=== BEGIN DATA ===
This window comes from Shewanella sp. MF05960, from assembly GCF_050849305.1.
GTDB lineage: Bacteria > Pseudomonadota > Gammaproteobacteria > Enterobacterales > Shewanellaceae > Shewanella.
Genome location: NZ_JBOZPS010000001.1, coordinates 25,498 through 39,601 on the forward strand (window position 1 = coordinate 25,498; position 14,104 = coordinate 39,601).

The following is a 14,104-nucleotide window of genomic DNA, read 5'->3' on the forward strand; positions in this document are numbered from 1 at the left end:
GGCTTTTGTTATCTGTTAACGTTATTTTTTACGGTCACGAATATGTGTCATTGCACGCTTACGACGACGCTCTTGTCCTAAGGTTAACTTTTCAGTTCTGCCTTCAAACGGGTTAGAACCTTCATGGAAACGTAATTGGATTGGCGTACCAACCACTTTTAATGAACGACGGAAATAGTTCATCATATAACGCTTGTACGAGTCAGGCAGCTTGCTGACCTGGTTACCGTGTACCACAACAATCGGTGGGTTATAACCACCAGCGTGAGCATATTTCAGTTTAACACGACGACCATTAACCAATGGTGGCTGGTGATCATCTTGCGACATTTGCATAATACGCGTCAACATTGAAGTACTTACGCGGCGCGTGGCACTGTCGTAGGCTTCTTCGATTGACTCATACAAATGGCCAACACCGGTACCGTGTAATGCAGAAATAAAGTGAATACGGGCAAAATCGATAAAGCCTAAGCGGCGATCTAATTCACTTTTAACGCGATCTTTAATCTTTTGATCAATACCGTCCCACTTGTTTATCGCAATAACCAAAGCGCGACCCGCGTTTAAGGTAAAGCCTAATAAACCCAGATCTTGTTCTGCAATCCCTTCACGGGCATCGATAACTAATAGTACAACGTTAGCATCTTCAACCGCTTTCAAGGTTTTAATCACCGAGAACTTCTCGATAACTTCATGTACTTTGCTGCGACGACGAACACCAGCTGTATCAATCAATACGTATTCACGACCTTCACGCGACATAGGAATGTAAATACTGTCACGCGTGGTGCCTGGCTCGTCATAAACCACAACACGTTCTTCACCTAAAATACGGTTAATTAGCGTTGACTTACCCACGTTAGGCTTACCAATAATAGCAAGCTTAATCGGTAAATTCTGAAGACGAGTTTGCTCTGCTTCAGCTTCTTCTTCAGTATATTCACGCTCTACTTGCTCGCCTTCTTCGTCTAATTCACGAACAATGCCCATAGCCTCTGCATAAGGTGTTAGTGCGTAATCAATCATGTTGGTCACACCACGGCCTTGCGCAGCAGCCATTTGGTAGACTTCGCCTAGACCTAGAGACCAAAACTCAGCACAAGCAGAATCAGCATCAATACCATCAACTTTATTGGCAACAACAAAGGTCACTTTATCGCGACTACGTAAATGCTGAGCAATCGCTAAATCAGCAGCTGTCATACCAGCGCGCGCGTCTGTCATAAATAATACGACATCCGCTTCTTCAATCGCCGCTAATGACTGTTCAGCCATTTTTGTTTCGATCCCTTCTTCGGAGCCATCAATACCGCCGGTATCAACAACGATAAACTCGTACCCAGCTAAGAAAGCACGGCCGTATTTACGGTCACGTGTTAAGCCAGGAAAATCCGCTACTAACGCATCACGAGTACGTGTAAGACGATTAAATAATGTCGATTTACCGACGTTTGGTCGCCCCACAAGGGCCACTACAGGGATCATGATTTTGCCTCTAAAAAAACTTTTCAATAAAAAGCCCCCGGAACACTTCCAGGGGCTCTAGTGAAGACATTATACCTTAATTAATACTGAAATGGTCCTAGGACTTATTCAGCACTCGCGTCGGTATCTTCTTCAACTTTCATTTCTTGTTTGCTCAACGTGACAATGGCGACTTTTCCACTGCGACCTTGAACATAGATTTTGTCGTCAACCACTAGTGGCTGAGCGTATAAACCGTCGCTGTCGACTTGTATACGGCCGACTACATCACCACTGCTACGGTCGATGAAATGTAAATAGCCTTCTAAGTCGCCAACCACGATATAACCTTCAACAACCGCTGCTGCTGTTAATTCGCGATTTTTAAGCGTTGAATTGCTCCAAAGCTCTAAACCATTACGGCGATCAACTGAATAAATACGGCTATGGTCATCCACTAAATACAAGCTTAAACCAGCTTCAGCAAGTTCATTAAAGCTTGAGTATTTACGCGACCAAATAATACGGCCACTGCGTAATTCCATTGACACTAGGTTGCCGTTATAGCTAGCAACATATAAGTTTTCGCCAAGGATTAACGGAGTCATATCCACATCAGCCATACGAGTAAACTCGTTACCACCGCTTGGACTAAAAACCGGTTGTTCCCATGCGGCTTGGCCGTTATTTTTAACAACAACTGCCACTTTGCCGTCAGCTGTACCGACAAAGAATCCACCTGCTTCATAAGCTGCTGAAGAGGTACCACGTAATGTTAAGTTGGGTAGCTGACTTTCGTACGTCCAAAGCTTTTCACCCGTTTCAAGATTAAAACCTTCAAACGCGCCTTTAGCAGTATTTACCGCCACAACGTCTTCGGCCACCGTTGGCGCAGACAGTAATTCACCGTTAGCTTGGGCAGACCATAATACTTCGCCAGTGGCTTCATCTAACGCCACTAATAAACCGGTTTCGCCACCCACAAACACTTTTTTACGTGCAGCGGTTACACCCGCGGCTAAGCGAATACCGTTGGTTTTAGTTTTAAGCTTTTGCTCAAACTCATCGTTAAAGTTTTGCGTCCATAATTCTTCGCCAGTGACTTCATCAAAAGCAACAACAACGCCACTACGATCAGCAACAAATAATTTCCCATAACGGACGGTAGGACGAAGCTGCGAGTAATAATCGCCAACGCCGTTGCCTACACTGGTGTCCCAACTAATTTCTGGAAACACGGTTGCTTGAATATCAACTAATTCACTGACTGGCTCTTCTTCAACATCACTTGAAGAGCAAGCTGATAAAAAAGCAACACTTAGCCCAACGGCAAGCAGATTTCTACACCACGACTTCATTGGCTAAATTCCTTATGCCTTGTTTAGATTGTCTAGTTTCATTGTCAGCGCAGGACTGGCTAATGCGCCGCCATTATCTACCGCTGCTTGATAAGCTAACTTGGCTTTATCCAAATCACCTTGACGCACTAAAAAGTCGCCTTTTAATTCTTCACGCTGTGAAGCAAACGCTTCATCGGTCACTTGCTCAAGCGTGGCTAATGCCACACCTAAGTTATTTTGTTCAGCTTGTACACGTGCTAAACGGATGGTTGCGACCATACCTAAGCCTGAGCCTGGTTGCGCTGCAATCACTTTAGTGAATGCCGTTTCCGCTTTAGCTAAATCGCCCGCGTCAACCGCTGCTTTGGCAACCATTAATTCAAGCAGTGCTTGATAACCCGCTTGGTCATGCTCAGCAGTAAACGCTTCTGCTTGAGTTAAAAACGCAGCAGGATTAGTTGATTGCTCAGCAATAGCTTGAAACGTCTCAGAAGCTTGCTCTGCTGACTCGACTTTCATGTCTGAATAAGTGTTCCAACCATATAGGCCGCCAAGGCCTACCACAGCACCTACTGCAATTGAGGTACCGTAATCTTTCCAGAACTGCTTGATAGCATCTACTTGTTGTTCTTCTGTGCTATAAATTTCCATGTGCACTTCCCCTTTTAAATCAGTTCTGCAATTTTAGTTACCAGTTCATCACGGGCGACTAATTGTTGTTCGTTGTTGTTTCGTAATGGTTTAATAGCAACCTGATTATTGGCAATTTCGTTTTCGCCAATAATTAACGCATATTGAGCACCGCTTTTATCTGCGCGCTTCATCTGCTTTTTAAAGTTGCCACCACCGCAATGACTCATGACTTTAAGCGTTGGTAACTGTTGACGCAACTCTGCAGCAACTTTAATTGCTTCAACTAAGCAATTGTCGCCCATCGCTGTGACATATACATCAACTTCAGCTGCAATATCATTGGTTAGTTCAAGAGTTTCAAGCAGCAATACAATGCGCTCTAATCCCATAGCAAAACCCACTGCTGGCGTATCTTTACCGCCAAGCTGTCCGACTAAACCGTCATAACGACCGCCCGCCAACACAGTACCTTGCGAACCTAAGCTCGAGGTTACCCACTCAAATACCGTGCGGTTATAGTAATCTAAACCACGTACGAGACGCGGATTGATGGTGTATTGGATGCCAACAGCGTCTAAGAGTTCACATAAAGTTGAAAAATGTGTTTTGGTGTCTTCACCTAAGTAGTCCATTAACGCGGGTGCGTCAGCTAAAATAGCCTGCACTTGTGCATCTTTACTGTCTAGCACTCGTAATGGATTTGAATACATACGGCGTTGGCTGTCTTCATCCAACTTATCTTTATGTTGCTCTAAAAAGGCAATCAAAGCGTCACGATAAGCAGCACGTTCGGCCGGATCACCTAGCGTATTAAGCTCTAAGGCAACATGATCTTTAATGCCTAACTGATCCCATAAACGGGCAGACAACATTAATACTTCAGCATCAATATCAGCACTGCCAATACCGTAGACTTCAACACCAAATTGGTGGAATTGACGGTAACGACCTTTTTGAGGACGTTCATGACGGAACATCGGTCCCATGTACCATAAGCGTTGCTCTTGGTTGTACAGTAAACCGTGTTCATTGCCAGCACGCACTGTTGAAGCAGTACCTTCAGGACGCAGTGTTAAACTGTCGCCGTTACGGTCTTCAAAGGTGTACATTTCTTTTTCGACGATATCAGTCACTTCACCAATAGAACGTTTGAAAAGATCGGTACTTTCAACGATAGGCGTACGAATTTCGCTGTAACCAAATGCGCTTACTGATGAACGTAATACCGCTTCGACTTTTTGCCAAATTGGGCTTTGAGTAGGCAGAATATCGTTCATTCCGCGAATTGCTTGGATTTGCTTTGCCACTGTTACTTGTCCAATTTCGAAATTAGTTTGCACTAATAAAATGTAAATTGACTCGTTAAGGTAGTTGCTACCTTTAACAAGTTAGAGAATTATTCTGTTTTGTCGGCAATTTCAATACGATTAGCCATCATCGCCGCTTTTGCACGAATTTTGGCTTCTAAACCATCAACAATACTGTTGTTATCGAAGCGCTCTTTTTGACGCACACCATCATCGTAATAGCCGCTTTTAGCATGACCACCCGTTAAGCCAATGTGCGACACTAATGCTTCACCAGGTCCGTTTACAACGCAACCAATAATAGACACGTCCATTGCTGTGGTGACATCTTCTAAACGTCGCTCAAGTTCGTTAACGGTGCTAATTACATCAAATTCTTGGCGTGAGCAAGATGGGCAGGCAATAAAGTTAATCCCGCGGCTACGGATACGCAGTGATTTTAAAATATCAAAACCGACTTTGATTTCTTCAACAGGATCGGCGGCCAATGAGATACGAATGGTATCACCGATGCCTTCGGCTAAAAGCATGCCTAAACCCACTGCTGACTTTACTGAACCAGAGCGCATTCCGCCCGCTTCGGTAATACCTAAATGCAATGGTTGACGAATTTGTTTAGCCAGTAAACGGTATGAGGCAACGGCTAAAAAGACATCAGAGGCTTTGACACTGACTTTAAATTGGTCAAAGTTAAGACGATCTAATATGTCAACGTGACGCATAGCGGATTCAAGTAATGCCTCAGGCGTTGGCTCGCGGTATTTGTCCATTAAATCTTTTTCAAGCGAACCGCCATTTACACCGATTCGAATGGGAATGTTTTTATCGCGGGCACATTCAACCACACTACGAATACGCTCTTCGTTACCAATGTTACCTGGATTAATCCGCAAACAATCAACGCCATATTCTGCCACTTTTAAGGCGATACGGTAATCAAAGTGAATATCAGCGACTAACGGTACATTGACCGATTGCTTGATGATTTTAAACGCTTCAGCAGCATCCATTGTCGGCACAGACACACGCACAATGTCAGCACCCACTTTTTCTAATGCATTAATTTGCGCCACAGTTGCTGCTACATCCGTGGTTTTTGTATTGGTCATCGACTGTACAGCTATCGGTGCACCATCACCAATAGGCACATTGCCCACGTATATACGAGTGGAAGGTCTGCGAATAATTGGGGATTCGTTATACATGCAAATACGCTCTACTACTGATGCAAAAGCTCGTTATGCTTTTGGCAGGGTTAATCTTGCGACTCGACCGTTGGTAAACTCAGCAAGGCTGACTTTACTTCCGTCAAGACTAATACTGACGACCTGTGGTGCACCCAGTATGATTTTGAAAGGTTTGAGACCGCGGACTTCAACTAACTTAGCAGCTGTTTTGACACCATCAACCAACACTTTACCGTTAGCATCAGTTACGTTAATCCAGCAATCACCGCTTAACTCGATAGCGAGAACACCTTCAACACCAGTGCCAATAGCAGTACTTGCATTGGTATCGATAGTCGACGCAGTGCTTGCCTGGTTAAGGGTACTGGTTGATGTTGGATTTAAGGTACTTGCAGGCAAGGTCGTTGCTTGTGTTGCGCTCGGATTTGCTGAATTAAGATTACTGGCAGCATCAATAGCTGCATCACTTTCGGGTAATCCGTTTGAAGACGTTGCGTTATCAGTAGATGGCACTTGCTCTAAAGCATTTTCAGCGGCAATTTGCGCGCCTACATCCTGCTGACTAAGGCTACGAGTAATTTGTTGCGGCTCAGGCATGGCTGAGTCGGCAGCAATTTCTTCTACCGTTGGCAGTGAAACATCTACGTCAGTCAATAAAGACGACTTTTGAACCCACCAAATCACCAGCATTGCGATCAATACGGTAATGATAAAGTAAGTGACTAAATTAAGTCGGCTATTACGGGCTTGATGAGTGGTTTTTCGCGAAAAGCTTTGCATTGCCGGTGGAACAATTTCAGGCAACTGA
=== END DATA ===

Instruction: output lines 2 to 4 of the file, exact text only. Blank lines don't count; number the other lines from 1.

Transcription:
GTDB lineage: Bacteria > Pseudomonadota > Gammaproteobacteria > Enterobacterales > Shewanellaceae > Shewanella.
Genome location: NZ_JBOZPS010000001.1, coordinates 25,498 through 39,601 on the forward strand (window position 1 = coordinate 25,498; position 14,104 = coordinate 39,601).

The following is a 14,104-nucleotide window of genomic DNA, read 5'->3' on the forward strand; positions in this document are numbered from 1 at the left end: